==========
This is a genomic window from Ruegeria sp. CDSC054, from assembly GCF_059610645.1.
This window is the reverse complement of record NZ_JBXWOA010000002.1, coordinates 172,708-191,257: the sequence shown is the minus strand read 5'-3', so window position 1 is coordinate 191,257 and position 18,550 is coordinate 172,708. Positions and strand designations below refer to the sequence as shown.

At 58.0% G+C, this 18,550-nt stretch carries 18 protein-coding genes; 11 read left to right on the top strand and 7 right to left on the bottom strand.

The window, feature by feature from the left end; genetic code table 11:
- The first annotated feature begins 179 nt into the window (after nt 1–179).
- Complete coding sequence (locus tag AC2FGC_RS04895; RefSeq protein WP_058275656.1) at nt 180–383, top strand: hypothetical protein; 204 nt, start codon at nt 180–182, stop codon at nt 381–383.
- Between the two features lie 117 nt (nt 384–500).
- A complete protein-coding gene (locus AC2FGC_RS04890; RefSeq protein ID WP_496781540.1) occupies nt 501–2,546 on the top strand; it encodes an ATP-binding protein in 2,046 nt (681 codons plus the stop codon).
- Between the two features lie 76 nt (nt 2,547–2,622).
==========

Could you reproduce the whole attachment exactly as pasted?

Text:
This is a genomic window from Ruegeria sp. CDSC054, from assembly GCF_059610645.1.
This window is the reverse complement of record NZ_JBXWOA010000002.1, coordinates 172,708-191,257: the sequence shown is the minus strand read 5'-3', so window position 1 is coordinate 191,257 and position 18,550 is coordinate 172,708. Positions and strand designations below refer to the sequence as shown.

At 58.0% G+C, this 18,550-nt stretch carries 18 protein-coding genes; 11 read left to right on the top strand and 7 right to left on the bottom strand.

The window, feature by feature from the left end; genetic code table 11:
- The first annotated feature begins 179 nt into the window (after nt 1–179).
- Complete coding sequence (locus tag AC2FGC_RS04895; RefSeq protein WP_058275656.1) at nt 180–383, top strand: hypothetical protein; 204 nt, start codon at nt 180–182, stop codon at nt 381–383.
- Between the two features lie 117 nt (nt 384–500).
- A complete protein-coding gene (locus AC2FGC_RS04890; RefSeq protein ID WP_496781540.1) occupies nt 501–2,546 on the top strand; it encodes an ATP-binding protein in 2,046 nt (681 codons plus the stop codon).
- Between the two features lie 76 nt (nt 2,547–2,622).